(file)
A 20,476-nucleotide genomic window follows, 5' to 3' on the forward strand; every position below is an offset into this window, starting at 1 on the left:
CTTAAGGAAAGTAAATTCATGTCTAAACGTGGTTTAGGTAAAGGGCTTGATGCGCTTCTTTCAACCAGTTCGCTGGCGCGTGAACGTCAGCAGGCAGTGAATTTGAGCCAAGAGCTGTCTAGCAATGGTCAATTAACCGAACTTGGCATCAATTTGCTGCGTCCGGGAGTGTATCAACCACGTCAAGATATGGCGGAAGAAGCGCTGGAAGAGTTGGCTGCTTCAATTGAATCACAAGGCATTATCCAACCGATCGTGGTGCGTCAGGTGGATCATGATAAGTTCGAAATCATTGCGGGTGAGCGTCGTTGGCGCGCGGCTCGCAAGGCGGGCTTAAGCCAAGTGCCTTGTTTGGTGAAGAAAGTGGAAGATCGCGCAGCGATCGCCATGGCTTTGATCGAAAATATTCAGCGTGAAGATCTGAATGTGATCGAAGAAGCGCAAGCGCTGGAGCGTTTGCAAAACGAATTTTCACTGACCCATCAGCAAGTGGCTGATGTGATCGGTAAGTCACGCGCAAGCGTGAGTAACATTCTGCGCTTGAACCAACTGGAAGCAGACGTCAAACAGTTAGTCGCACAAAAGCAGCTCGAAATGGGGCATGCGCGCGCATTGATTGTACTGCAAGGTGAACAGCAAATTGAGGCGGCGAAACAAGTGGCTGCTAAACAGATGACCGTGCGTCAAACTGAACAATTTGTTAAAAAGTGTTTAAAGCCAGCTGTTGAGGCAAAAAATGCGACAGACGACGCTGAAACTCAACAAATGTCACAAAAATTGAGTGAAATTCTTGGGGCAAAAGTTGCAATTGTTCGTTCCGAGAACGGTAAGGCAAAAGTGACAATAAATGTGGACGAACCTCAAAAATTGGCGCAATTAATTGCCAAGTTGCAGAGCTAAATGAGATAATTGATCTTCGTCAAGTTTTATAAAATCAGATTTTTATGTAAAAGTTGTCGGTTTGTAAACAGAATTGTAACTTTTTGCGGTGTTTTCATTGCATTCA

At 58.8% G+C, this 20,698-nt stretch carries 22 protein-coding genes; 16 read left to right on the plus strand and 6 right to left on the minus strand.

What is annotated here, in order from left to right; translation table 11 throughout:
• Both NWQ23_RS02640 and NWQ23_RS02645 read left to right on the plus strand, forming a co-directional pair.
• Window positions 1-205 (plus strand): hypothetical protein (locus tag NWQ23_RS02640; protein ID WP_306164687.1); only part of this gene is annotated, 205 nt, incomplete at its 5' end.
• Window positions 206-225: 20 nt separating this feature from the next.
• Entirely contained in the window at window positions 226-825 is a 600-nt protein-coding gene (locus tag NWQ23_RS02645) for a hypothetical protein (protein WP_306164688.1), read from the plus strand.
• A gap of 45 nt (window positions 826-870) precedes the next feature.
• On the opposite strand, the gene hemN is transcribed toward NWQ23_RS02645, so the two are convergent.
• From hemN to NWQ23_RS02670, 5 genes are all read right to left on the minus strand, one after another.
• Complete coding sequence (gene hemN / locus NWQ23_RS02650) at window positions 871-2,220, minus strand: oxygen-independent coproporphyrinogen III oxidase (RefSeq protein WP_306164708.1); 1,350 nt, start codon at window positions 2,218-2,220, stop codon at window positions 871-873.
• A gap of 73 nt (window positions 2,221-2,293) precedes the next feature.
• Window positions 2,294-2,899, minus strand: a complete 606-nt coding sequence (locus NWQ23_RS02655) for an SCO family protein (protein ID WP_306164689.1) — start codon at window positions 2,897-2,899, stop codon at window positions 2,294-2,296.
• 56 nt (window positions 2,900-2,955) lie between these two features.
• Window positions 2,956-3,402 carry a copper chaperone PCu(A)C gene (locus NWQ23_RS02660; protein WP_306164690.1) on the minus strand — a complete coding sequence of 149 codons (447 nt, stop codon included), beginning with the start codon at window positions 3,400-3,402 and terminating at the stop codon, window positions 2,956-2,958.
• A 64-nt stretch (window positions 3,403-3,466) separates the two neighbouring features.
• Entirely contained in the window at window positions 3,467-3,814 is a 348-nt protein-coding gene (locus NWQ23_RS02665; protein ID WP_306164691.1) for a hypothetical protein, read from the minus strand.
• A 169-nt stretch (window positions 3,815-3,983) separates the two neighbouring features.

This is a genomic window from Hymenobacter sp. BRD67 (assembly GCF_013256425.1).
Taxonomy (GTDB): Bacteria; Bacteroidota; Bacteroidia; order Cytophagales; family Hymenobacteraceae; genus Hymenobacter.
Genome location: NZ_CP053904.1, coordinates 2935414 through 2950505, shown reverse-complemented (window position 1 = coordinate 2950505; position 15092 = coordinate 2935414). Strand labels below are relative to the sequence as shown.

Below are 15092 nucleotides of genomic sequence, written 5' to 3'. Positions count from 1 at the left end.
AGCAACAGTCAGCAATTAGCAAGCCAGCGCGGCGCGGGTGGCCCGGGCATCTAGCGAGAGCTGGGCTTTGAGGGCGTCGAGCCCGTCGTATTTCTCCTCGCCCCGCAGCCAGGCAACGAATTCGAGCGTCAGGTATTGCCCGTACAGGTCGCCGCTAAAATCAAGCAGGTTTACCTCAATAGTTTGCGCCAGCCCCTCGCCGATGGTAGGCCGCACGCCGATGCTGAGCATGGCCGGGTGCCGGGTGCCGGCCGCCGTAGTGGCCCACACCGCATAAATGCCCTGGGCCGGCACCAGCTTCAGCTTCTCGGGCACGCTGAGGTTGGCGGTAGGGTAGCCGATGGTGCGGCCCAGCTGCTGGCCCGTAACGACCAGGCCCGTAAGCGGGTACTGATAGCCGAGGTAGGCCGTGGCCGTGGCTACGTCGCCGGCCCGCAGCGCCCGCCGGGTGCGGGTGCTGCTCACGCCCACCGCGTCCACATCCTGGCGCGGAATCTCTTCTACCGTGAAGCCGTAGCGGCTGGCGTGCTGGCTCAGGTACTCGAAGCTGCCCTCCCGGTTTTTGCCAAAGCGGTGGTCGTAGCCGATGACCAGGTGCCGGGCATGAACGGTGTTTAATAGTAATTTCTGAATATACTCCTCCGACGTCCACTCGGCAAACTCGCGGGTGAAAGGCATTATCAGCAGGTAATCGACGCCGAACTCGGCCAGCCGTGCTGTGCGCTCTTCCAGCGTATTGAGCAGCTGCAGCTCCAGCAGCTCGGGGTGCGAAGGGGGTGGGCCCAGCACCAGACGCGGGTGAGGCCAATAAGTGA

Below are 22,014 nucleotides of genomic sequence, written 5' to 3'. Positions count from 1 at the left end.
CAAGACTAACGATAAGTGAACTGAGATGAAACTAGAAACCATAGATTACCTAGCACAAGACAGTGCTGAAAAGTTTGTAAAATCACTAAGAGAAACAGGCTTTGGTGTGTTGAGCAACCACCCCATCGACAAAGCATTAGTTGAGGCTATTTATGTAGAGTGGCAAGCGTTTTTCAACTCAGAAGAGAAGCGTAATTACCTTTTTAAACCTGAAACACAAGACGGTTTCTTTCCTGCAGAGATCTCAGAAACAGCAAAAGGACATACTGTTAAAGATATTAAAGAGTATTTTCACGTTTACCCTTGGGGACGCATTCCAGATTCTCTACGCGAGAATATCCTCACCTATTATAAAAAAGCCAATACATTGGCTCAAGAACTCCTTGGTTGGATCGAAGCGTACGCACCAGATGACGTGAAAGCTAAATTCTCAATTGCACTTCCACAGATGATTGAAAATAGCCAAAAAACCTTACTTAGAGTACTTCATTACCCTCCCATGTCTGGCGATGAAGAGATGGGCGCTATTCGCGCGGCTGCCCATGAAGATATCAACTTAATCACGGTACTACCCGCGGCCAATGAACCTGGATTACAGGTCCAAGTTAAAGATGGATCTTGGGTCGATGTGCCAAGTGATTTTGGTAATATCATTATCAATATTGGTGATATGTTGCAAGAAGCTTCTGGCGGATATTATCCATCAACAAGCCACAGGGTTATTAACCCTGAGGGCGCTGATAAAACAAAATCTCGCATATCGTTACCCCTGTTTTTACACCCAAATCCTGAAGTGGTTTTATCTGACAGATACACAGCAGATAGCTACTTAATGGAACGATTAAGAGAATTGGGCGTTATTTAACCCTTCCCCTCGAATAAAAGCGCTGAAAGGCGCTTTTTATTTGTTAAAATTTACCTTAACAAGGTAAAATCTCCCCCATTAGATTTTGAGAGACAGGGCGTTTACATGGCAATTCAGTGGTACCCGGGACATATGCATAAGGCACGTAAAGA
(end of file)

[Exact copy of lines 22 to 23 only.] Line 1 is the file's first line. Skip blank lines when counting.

Genome location: NZ_CP053904.1, coordinates 2935414 through 2950505, shown reverse-complemented (window position 1 = coordinate 2950505; position 15092 = coordinate 2935414). Strand labels below are relative to the sequence as shown.

Below are 15092 nucleotides of genomic sequence, written 5' to 3'. Positions count from 1 at the left end.